Monthly Archives: July 2010

ShipIndex as bag sponsor at 9th Maritime Heritage Conference

I’m excited to report that ShipIndex is a Bronze level sponsor for the upcoming Maritime Heritage Conference in Baltimore, this coming September. We’ll also be sponsoring the conference bags, which is particularly cool. This is the first sponsorship that we’ve undertaken so far, and we hope that it will go well.

A lot of what we need to do right now is get our name out there, so that the appropriate people learn what we’re doing, what our benefits are, and why their institutions should subscribe. (Of course, we also offer individual subscriptions, which are certainly a good thing, too — but they’re not appropriate for institutions, for a variety of reasons.)

So, getting our name (and our very cool logo) in front of several hundred maritime historians should be a very good thing. I’m going to attend, and I’ll spend my time talking with folks, too, about what we offer. We’ll have to see what comes from the event, and decide if it’s worth doing at other conferences in the future. It costs money, obviously, and that’s in reasonably short supply at the moment, but I think that, in the end, it’ll be worth doing. We’ll just have to wait and see, I guess.

A friend told me I should have put together a presentation about, and he pointed out all sorts of great stuff I could have done — talking about how we’re actually doing it, what problems we’re facing, what the implications are for unique vessel identifiers (especially for ships of a previous era, before IMO numbers and other modern identifiers), how developing identifiers for non-extant vessels could benefit researchers, and more. I wish I’d thought of it in time to submit a proposal, but I didn’t. Alas. But I think it’s actually a very interesting story, and I think that there’s quite a lot one can learn just from analyzing and discussing this very big database we’ve built (and continue to add to), so I hope I’ll find a good opportunity to talk about this some time in the not-too-distant future. If you think of a spot, please let me know.

And, of course, if you’ll be attending the conference, or if you’ll be in Baltimore during it, and you’d like to talk about, please tell me. It’s nearly my favorite subject, so I’m always happy to talk about it.

New functionality: Citation counts

Mike has built a nice new piece of the website that tells you how many citations you’ll find for each entry, and what type of resource you’ll find them in.

If you’re accessing the freely-accessible content, and don’t have a subscription, you’ll see how many citations are in the free database, and how many are in the complete database (ie, both the free and the premium databases). Each listing also shows what types of resources are listed, too. For example, if you’re using the free content, and you search for “Columbus“, you’ll see a message that reads:

The free database contains 112 citations from 40 resources, including 37 books, 2 journals, and 1 online resource, with 1 illustration.

The complete database contains 574 citations from 71 resources, including 51 books, 8 journals, and 12 online resources, with 3 illustrations and 24 passenger or crew lists.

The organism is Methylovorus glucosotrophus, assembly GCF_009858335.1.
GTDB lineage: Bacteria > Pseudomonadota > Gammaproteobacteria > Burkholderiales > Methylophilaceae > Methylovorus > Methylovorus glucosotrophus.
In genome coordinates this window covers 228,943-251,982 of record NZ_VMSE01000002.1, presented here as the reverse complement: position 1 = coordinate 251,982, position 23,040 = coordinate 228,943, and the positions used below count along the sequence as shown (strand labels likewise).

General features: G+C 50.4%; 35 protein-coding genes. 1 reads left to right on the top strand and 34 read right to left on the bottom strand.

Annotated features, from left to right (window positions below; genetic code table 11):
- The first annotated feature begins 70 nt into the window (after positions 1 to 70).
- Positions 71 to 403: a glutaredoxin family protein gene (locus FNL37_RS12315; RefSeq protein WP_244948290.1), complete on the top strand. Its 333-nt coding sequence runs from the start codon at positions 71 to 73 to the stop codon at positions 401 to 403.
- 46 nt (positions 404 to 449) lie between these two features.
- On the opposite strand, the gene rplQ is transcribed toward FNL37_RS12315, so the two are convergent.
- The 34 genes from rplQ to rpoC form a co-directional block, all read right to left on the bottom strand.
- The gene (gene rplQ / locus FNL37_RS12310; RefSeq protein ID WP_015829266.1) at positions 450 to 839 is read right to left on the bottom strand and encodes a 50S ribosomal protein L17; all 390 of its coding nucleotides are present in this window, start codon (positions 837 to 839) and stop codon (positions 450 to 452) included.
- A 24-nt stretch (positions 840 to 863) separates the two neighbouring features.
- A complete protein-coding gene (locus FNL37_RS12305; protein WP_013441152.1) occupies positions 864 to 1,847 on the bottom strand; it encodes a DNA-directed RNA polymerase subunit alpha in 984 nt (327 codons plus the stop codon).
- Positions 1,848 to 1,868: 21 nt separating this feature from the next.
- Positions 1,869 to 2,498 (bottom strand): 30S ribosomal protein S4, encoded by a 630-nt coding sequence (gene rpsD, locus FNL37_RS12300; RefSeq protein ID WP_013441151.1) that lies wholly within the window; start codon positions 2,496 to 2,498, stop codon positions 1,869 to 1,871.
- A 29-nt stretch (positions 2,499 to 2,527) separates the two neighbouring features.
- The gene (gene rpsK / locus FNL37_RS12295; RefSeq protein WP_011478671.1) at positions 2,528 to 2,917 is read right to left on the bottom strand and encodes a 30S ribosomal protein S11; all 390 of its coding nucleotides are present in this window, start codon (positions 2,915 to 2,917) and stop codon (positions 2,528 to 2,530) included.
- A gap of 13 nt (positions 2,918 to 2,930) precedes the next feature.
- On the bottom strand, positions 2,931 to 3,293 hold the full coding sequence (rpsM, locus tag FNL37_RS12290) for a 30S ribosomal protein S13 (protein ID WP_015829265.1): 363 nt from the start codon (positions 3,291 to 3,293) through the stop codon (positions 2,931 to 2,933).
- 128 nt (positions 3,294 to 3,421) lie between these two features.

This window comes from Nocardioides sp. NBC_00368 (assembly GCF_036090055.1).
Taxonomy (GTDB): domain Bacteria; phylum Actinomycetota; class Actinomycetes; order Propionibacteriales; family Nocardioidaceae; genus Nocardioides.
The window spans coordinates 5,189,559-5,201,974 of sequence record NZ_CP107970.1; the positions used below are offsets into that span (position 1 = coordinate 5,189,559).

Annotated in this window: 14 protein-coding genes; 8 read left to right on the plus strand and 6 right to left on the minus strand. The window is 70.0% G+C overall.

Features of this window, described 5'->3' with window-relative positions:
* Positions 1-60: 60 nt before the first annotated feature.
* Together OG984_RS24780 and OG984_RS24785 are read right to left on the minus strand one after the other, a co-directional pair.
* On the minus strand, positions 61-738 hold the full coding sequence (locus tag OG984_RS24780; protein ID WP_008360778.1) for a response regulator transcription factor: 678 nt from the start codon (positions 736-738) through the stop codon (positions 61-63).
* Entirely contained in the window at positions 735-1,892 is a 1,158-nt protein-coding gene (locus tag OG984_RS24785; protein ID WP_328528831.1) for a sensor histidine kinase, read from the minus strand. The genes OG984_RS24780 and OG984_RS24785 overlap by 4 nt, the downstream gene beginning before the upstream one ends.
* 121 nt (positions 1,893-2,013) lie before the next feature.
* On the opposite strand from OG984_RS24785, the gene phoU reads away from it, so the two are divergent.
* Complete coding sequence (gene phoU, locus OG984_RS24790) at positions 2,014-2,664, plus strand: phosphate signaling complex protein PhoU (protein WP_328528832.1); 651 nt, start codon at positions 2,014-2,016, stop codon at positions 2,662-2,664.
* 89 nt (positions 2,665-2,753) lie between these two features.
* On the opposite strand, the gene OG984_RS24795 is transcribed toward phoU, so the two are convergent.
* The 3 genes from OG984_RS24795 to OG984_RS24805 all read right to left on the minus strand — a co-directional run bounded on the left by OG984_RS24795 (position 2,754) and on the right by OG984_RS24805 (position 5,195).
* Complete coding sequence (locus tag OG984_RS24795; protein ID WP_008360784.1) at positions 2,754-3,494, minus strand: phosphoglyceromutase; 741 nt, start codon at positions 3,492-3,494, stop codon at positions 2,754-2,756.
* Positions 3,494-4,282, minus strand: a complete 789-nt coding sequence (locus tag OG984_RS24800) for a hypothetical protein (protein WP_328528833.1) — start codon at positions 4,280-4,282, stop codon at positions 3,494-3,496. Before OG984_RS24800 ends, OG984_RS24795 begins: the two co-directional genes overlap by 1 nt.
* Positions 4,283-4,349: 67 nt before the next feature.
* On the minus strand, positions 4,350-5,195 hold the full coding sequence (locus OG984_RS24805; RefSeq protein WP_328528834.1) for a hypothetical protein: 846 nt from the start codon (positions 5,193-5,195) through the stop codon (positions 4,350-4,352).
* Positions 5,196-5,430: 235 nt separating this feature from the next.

Note that we also indicate how many illustrations and passenger or crew lists you’ll find in each part of the database, as well. This gives you a better feel for what to expect, if you’re trying to decide whether or not you should subscribe.

If you’re searching the premium database, you’ll see an entry like the following:

This ship has 574 citations from 71 resources, including 51 books, 8 journals, and 12 online resources, with 3 illustrations and 24 passenger or crew lists.

Of course, these numbers will change as we add more content.

We hope this will be especially useful for folks who are trying to decide if they should subscribe or not, but they’ll also be quite valuable for subscribers to ensure they’re seeing everything there is to see about their vessel.


New clients!

We’ve added several new clients in the past few months, but I’ve forgotten to mention them. These include

  • National Maritime Museum (Greenwich, England)
  • UCLA
  • US Merchant Marine Academy
  • San Francisco Maritime National Historic Park
  • Peabody Essex Museum (Salem, MA)

Also, we have a number of institutions currently running trials, including:

  • Family History Library (Salt Lake City)
  • Library of Congress
  • US Naval Academy
  • Library of Virginia
  • La Crosse (WI) Public Library
  • Siuslaw (OR) Public Library

If you’re associated with any of these institutions, you should be able to access the complete contents of the site, without any problems at all. If you’re not associated with any of these institutions, you can always ask your local librarians to investigate a subscription to, and ask them to set up a free trial.

More New Content

Hi. Long time no blog. Sorry about that. First off, here’s new content added since the last time I posted such a list, about a month ago:

I’ve also re-imported data from two resources in the freely-available section, to update their illustrations indicators. Previously, that hadn’t been correctly represented for a few of the freely-available titles, but I’ve been addressing that. The most important of those is Newell’s McCurdy Marine History of the Pacific Northwest, which was a particularly tough one to do, but it’s been completed, finally.

I’m also working on a few co-linking projects; I’d like to get more files from other sites online, as I’ve done with I hope to be able to announce something along those lines in the near future.

More information to follow. And, as always, we welcome knowing about titles you think should be added. I’ve got quite a list, but am always ready to add more.